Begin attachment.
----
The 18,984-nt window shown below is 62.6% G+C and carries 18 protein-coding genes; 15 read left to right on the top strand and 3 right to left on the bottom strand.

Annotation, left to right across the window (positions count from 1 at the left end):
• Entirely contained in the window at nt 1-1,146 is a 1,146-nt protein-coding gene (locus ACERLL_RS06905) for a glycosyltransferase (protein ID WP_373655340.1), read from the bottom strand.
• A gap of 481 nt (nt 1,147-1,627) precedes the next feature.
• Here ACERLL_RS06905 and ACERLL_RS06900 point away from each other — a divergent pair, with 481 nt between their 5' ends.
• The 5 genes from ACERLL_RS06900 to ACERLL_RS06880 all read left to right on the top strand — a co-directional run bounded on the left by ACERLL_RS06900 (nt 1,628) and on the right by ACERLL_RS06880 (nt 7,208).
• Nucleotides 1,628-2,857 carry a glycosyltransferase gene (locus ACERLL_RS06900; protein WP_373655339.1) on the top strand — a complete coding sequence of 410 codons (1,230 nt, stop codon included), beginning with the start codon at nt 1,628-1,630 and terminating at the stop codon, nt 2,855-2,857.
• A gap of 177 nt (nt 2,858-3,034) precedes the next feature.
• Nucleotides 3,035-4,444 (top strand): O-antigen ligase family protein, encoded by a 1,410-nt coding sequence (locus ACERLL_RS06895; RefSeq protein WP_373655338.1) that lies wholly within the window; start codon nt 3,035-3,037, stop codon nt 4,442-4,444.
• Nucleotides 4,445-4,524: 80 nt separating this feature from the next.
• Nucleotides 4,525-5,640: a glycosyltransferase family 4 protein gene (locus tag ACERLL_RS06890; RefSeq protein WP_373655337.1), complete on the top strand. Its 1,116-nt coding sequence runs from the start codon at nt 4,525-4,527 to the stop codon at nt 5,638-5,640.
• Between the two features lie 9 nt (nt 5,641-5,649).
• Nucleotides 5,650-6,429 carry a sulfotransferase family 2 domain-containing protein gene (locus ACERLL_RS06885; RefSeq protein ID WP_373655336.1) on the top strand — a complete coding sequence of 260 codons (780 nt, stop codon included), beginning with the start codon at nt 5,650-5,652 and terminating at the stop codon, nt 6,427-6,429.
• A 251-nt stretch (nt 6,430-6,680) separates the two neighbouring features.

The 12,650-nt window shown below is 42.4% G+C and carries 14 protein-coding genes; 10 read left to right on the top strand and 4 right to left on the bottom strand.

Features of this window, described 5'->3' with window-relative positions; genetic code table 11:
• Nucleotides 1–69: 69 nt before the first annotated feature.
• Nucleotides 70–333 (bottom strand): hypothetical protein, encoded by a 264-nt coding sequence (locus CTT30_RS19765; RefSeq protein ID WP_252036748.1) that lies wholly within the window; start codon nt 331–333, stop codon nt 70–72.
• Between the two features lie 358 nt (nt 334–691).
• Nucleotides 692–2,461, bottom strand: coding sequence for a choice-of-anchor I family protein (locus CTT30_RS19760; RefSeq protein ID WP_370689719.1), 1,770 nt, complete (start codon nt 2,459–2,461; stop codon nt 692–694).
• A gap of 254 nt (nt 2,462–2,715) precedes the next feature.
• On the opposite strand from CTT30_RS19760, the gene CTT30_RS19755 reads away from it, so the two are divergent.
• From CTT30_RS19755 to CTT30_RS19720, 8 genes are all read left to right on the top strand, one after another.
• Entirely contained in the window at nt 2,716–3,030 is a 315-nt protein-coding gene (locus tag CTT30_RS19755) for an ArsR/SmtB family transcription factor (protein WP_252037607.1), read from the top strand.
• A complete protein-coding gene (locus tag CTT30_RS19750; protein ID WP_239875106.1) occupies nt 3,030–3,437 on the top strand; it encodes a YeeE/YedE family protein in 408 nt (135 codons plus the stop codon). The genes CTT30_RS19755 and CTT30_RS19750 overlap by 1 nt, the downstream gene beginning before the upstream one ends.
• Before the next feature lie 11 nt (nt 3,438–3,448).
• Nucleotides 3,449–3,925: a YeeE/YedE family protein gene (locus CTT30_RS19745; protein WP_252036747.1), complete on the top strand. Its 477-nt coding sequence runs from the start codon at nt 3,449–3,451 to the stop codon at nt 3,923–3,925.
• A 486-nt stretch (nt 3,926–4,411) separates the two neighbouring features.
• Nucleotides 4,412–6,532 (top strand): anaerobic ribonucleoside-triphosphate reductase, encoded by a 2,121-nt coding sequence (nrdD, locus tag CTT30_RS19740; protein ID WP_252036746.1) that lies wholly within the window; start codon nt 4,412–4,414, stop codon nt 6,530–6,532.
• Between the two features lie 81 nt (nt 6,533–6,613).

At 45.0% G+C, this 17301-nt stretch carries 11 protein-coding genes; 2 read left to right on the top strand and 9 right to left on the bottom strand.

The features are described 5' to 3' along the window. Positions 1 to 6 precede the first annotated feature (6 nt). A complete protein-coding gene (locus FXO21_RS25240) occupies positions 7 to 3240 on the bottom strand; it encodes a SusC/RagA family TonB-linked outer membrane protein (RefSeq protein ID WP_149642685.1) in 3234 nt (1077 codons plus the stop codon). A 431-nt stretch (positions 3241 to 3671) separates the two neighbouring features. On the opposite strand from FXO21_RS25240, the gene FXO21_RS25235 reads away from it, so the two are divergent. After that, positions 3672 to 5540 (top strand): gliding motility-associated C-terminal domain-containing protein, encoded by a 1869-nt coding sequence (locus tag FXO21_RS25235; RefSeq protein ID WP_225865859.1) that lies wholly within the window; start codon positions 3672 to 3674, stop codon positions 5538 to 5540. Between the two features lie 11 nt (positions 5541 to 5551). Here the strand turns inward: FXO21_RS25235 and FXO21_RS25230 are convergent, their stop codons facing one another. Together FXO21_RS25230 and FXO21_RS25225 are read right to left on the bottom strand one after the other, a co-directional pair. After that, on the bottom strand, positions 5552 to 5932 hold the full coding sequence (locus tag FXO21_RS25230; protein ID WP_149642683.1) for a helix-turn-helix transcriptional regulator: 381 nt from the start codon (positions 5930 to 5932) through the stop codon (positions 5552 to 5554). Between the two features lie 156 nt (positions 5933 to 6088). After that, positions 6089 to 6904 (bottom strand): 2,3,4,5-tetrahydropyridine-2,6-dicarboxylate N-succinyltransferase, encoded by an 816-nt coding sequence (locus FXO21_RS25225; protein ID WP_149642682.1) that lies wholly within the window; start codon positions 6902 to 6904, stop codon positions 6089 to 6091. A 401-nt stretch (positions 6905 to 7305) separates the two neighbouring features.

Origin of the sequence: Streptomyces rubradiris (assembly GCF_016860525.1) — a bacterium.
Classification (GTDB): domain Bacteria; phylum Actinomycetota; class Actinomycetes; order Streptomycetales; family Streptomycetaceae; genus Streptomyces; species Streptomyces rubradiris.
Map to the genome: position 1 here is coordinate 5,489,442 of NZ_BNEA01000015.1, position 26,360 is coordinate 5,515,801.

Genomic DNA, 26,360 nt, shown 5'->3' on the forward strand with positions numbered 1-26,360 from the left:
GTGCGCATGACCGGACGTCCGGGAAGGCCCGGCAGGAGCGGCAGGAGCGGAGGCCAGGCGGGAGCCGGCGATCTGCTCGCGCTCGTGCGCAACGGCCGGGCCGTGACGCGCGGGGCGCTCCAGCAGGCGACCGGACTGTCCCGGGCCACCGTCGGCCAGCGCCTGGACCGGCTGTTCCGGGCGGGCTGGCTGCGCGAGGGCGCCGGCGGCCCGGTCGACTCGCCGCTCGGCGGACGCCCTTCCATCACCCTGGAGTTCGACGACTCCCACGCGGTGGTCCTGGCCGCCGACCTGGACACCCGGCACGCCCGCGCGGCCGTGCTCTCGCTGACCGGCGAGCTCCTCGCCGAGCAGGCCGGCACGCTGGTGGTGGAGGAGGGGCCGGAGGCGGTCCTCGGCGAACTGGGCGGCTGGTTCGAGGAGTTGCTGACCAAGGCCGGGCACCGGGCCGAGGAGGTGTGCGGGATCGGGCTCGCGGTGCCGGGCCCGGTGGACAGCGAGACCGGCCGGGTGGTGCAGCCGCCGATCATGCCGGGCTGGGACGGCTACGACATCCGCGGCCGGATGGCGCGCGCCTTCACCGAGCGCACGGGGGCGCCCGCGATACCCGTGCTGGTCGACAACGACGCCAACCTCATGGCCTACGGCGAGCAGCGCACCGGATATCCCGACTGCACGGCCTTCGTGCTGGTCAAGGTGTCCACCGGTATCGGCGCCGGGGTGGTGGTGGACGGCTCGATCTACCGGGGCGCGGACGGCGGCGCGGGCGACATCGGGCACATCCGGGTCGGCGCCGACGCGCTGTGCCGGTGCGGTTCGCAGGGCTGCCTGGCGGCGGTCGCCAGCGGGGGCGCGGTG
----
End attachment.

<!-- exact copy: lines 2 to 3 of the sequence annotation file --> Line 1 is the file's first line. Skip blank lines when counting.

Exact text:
Annotation, left to right across the window (positions count from 1 at the left end):
• Entirely contained in the window at nt 1-1,146 is a 1,146-nt protein-coding gene (locus ACERLL_RS06905) for a glycosyltransferase (protein ID WP_373655340.1), read from the bottom strand.